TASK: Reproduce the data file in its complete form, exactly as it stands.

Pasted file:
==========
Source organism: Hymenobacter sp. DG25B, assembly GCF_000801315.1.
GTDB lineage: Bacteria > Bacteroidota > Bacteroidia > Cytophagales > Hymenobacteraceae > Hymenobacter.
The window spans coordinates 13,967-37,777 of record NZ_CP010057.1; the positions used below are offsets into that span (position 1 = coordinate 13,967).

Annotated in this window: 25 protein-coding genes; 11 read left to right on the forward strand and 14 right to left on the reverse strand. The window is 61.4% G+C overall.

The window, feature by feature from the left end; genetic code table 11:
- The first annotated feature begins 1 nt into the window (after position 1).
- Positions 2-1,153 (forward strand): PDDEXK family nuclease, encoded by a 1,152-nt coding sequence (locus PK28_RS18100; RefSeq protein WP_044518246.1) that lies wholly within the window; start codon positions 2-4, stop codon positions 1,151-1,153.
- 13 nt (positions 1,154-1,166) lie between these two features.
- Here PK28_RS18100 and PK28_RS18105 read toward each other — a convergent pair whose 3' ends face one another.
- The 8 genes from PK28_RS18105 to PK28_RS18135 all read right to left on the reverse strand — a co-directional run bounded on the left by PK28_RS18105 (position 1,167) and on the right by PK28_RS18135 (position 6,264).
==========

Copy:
Source organism: Hymenobacter sp. DG25B, assembly GCF_000801315.1.
GTDB lineage: Bacteria > Bacteroidota > Bacteroidia > Cytophagales > Hymenobacteraceae > Hymenobacter.
The window spans coordinates 13,967-37,777 of record NZ_CP010057.1; the positions used below are offsets into that span (position 1 = coordinate 13,967).

Annotated in this window: 25 protein-coding genes; 11 read left to right on the forward strand and 14 right to left on the reverse strand. The window is 61.4% G+C overall.

The window, feature by feature from the left end; genetic code table 11:
- The first annotated feature begins 1 nt into the window (after position 1).
- Positions 2-1,153 (forward strand): PDDEXK family nuclease, encoded by a 1,152-nt coding sequence (locus PK28_RS18100; RefSeq protein WP_044518246.1) that lies wholly within the window; start codon positions 2-4, stop codon positions 1,151-1,153.
- 13 nt (positions 1,154-1,166) lie between these two features.
- Here PK28_RS18100 and PK28_RS18105 read toward each other — a convergent pair whose 3' ends face one another.
- The 8 genes from PK28_RS18105 to PK28_RS18135 all read right to left on the reverse strand — a co-directional run bounded on the left by PK28_RS18105 (position 1,167) and on the right by PK28_RS18135 (position 6,264).